Others after that (which would include you and me) become members of the community, the church, the chosen people, the children of God, and with that participants on the Holy Spirit through water baptism. In Acts 2:38 you read:

      Repent and be baptized, every one of you, in the name of Jesus Christ for the forgiveness of your sins. And you will receive the gift of the Holy Spirit.

      However, what others are referring to is a subsequent second experience where the Holy Spirit now comes up and enters into your soul. Your spirit has been baptized with the Holy Spirit at the moment of your salvation. God now wants to take it a step further and baptize your soul with his Holy Spirit. He enters not the area of your spirit but of your soul to release the Holy Spirit into your soul. The Holy Spirit will release from your spirit to come up and enter into your soul. I understand humans to be made up of a body, soul an spirit. Your body is you physical presence, your soul is your personality and your spirit is your ‘heart’ or innermost being. In Jungian terms this would refer to your Ego or conscious and your subconscious. I believe this is what Paul was referring to when he commands us to be “filled with the Spirit.” If our spirits are already filled with the Holy Spirit at the moment of our salvation, what else needs to be filled up? It is our souls. When you have received the second gift of the Baptism of the Holy Spirit, you are now considered “Spirit-filled.” Both your spirit and your soul are now filled with the presence of the Holy Spirit.

      So in my it is not a matter of needing the water baptism, as a Christian you want that water baptism. But then again, I think this is a question you should probably ask your pastor or priest. Who am I to try and explain this, I have my baptism still to come water baptism. Another option is of course to Google baptism and do some research on the subject matter.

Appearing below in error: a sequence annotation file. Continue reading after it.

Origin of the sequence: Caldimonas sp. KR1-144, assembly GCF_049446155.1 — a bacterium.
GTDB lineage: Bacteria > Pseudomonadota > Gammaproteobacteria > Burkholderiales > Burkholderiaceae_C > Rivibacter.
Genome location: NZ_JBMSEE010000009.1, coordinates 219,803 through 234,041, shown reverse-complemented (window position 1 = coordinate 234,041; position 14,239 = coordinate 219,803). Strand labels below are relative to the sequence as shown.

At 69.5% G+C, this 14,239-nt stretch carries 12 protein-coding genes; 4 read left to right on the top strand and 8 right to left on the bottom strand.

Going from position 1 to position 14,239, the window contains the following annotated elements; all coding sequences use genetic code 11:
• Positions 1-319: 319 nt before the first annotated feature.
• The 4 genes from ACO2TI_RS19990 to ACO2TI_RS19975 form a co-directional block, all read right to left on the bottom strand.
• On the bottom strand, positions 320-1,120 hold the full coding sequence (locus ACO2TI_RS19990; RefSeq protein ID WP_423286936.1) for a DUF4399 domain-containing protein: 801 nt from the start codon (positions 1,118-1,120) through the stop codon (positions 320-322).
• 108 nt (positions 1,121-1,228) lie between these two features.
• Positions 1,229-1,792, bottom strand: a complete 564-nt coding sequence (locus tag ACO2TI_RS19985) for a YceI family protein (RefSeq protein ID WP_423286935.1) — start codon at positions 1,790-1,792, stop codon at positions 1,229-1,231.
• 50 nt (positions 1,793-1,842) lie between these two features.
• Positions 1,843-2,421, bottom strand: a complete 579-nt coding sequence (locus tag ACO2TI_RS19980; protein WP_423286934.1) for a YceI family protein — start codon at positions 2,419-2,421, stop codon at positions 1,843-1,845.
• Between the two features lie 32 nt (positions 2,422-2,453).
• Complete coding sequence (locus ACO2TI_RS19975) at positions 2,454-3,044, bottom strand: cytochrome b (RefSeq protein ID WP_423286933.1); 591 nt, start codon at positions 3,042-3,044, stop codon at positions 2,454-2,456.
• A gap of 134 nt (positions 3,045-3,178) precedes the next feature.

2. Thoroughly engaging post John. Took me a coffee and a half to get through it. Oh and a cig. You know I went to a Catholic school for seven years and went to church right beside the school everyday. Since I was so figity the nuns put me up to the priest as an alter boy. I really enjoyed that. I may not know how to quote from the Bible but I do know the love and peace that comes from having Faith. And to this day Faith is what has sustained me.

    • HAHAHAHA, a coffee and a half I love that and a cigarette, that is for the bonding. We seem to become the last of a dying breed of smokers lol. You may not quote the bible all the time but at the same time more than once you got the essence better than many many others, including myself. I can quote the bible now because you have been challenging me all these years an as a man of the law, that is simply what I tend to do.

      The only thing that different is that where in the past you so eloquently reminded me that he who quotes continuously is speaking from memory and not from the heart, I now quote from the bible because I cannot ind better words to express what’s in my body, soul and spirit. So again I thank you my friend.

      Love and blessings ,

      John